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    Contributing Member usabaker's Avatar
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    Muzzle Blast: Mosin Nagant M38

    Took the kids out to the range and was able to catch the muzzle blast from a Mosin Nagant M38 using TulAmmo 7.62x54R 148 Grain FMJ Steel Case.
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    They are impressive little carbines. I kept mine when I downsized my Sovieticon collection for that exact reason.

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    We banned the use of them in summer prone as the chances of starting a grass fire were pretty high its like when it went off was like a bunsen burner on steroids..........

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    Quote Originally Posted by CINDERS View Post
    We banned the use of them in summer prone as the chances of starting a grass fire were pretty high its like when it went off was like a bunsen burner on steroids..........
    I can see them causing fires. This picture was not the biggest muzzle blast either! just the one I could capture. I swear I saw one round chuck a flame 30 inches (762mm) or so.

    ---------- Post added at 09:23 AM ---------- Previous post was at 09:20 AM ----------

    Quote Originally Posted by Eaglelord17 View Post
    They are impressive little carbines. I kept mine when I downsized my Sovieticon collection
    I saw another last Thursday in a gun shop and almost bought it. I have too many 91 Mosins and need to thin my collection though first I think.
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    Really Senior Member Daan Kemp's Avatar
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    The flame at the muzzle is real under those conditions in the shade [not muzzle blast, which is the sound and shock wave effect]. Were you to shoot in full sun or with different ammunition the flame would be different and probably not present. It is the same for just about any carbine when using full loads intended for rifle barrels. That is why current military rifles and carbines are all fitted with a flash hider, having such short barrels, firing ammunition intended for use in machine guns too.

    The flame is from propellant not consumed in the barrel but outside it, thus confirming the shorter barrel needs less or different propellant. For the intended use of this carbine I suppose the muzzle flame was irrelevant. I know this milsurp ammo, but still, don't blame the firearm for the ammunition used.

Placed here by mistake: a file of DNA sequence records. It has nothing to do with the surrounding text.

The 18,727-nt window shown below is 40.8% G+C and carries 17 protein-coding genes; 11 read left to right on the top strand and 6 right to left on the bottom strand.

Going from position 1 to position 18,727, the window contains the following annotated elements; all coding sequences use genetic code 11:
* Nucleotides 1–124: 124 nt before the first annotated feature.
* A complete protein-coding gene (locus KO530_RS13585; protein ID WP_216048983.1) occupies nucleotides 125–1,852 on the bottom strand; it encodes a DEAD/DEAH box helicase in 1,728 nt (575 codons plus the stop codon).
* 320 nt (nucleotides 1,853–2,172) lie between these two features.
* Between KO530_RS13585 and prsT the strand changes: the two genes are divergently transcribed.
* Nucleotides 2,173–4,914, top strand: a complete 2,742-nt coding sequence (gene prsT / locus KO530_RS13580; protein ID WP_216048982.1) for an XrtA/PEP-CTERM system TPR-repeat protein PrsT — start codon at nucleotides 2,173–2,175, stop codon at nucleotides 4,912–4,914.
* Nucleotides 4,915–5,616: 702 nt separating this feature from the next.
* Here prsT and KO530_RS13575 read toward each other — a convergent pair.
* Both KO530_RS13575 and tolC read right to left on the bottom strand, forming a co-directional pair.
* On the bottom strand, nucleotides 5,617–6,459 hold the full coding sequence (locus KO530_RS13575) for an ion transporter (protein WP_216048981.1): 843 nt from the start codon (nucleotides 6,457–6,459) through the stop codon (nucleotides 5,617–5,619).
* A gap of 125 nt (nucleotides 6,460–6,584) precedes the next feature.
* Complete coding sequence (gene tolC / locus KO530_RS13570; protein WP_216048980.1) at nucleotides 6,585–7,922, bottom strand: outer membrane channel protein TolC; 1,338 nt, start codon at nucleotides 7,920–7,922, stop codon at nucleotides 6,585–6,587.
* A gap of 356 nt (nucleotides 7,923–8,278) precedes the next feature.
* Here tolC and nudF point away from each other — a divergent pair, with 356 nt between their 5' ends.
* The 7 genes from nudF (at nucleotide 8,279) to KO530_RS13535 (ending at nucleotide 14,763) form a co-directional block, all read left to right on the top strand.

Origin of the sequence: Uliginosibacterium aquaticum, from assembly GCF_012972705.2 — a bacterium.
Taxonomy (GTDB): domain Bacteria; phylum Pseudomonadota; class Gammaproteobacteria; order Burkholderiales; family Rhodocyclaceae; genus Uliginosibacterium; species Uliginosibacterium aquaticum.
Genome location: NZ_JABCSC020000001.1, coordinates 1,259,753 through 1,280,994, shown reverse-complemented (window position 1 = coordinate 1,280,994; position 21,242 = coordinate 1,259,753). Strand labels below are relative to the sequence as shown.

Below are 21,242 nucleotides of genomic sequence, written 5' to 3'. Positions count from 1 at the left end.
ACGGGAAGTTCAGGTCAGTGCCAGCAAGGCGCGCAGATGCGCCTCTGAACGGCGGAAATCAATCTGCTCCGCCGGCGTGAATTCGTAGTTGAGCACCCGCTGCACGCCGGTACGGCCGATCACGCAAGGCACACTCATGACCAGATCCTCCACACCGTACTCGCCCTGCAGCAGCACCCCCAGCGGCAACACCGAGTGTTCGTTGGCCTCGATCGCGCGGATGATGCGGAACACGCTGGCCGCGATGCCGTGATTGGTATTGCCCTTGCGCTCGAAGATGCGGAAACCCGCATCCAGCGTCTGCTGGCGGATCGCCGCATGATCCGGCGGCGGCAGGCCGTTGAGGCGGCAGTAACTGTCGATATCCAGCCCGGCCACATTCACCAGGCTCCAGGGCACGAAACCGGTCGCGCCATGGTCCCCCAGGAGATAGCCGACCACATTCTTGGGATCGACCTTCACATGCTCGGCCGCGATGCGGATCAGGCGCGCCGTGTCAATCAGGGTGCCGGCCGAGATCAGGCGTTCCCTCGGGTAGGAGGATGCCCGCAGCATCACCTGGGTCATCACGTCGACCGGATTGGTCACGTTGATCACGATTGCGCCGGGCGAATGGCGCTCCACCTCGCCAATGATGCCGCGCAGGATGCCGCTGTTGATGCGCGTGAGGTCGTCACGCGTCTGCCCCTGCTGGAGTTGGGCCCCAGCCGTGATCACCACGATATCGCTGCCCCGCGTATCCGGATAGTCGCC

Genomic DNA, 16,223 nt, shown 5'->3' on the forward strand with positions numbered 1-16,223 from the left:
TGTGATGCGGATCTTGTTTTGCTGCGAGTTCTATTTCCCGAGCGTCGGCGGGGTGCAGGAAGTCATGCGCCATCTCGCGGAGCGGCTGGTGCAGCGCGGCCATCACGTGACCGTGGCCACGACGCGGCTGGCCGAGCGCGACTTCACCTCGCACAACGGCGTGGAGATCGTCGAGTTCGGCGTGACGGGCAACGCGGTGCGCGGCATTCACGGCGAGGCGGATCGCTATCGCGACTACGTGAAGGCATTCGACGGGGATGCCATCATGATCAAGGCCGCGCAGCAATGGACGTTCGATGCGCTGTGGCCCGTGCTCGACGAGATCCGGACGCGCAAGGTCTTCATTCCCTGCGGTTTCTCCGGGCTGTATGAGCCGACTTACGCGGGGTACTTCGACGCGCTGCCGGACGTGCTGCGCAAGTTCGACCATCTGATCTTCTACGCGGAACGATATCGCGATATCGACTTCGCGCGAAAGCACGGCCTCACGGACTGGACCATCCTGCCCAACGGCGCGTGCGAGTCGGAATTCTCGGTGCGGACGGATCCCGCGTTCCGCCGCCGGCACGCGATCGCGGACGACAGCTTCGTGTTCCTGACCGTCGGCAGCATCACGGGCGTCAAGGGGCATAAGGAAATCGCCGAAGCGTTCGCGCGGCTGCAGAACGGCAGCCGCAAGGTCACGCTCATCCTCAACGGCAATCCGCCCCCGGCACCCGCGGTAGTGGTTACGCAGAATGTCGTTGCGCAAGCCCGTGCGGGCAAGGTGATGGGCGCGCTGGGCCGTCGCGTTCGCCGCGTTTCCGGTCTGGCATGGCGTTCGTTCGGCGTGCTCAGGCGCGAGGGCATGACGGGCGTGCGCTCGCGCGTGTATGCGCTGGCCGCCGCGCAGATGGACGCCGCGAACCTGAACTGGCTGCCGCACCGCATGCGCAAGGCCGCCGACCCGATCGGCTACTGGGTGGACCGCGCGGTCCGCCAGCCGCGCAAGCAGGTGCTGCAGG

Excellent photo, catching the flame just right.

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    Contributing Member usabaker's Avatar
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    Quote Originally Posted by Daan Kemp View Post
    he flame at the muzzle is real under those conditions in the shade [not muzzle blast, which is the sound and shock wave effect]. Were you to shoot in full sun or with different ammunition the flame would be different and probably not present. ... The flame is from propellant not consumed in the barrel but outside it, ... I know this milsurp ammo, but still, don't blame the firearm for the ammunition used.
    Excellent photo, catching the flame just right
    You are correct. I suppose I should have termed it Muzzle Flash rather than Blast but in my mind was referring to the report and flash. I have had this many of my rifles including my modern weapons with factory ammo. But I don't recall blaming the rifle or ammo for the flash. I was just happy to have been able to catch the stream of flame exiting the muzzle and really what my post was about.
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    Surplus ammo was loaded with slower burning powders that worked best with the longer barreled M91/30 rifles and gave a complete burn hence the fireball for the shorter barreled carbines.

    Back when I got my M44 I cleaned off a few shooting benches on either side of me of loose item from the muzzle blast as well.

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    Our M44 is nicknamed "The Dragon." It is pretty cool!

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    Love my type 53, 44, and 38 carbines, the 38 is my favorite though.

    Veteran US Navy Seabees - US Army Corps of Engineers - American Legion Post 0867
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